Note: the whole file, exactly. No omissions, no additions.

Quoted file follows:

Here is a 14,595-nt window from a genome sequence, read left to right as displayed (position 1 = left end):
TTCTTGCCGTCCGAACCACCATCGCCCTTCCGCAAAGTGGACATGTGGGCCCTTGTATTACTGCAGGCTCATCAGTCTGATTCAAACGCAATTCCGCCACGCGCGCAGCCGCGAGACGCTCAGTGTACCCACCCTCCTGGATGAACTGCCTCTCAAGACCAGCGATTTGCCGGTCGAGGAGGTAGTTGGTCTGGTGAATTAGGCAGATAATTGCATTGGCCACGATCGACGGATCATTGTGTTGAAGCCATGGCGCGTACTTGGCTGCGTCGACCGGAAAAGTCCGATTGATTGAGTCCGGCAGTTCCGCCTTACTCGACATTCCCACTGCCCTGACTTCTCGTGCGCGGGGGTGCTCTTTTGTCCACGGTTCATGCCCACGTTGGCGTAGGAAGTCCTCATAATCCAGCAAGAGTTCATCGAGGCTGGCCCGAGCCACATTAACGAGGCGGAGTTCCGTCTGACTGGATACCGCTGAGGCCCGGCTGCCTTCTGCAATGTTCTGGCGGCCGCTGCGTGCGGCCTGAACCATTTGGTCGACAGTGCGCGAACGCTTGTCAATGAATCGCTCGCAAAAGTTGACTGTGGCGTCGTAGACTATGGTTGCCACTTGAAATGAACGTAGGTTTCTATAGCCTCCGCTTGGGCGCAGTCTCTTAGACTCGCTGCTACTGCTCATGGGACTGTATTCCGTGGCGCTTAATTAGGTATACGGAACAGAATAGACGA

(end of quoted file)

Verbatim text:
Here is a 14,595-nt window from a genome sequence, read left to right as displayed (position 1 = left end):
TTCTTGCCGTCCGAACCACCATCGCCCTTCCGCAAAGTGGACATGTGGGCCCTTGTATTACTGCAGGCTCATCAGTCTGATTCAAACGCAATTCCGCCACGCGCGCAGCCGCGAGACGCTCAGTGTACCCACCCTCCTGGATGAACTGCCTCTCAAGACCAGCGATTTGCCGGTCGAGGAGGTAGTTGGTCTGGTGAATTAGGCAGATAATTGCATTGGCCACGATCGACGGATCATTGTGTTGAAGCCATGGCGCGTACTTGGCTGCGTCGACCGGAAAAGTCCGATTGATTGAGTCCGGCAGTTCCGCCTTACTCGACATTCCCACTGCCCTGACTTCTCGTGCGCGGGGGTGCTCTTTTGTCCACGGTTCATGCCCACGTTGGCGTAGGAAGTCCTCATAATCCAGCAAGAGTTCATCGAGGCTGGCCCGAGCCACATTAACGAGGCGGAGTTCCGTCTGACTGGATACCGCTGAGGCCCGGCTGCCTTCTGCAATGTTCTGGCGGCCGCTGCGTGCGGCCTGAACCATTTGGTCGACAGTGCGCGAACGCTTGTCAATGAATCGCTCGCAAAAGTTGACTGTGGCGTCGTAGACTATGGTTGCCACTTGAAATGAACGTAGGTTTCTATAGCCTCCGCTTGGGCGCAGTCTCTTAGACTCGCTGCTACTGCTCATGGGACTGTATTCCGTGGCGCTTAATTAGGTATACGGAACAGAATAGACGA